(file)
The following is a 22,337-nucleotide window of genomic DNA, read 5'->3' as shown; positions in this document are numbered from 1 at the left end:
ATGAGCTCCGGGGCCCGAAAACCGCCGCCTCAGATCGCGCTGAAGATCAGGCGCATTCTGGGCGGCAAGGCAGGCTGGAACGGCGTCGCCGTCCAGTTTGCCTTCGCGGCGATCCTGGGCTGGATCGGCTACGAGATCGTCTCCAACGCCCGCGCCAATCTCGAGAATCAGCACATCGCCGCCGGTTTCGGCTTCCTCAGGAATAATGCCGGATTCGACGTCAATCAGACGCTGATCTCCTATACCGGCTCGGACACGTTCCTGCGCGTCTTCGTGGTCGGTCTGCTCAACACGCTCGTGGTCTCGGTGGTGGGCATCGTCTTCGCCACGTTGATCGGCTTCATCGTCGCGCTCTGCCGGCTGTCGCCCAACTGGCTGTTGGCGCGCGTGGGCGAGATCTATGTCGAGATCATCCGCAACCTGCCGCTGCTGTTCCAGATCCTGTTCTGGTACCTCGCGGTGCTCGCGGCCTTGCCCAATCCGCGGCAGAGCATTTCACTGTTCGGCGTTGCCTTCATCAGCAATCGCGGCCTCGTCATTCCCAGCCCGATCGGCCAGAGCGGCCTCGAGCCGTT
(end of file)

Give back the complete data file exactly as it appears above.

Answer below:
The following is a 22,337-nucleotide window of genomic DNA, read 5'->3' as shown; positions in this document are numbered from 1 at the left end:
ATGAGCTCCGGGGCCCGAAAACCGCCGCCTCAGATCGCGCTGAAGATCAGGCGCATTCTGGGCGGCAAGGCAGGCTGGAACGGCGTCGCCGTCCAGTTTGCCTTCGCGGCGATCCTGGGCTGGATCGGCTACGAGATCGTCTCCAACGCCCGCGCCAATCTCGAGAATCAGCACATCGCCGCCGGTTTCGGCTTCCTCAGGAATAATGCCGGATTCGACGTCAATCAGACGCTGATCTCCTATACCGGCTCGGACACGTTCCTGCGCGTCTTCGTGGTCGGTCTGCTCAACACGCTCGTGGTCTCGGTGGTGGGCATCGTCTTCGCCACGTTGATCGGCTTCATCGTCGCGCTCTGCCGGCTGTCGCCCAACTGGCTGTTGGCGCGCGTGGGCGAGATCTATGTCGAGATCATCCGCAACCTGCCGCTGCTGTTCCAGATCCTGTTCTGGTACCTCGCGGTGCTCGCGGCCTTGCCCAATCCGCGGCAGAGCATTTCACTGTTCGGCGTTGCCTTCATCAGCAATCGCGGCCTCGTCATTCCCAGCCCGATCGGCCAGAGCGGCCTCGAGCCGTT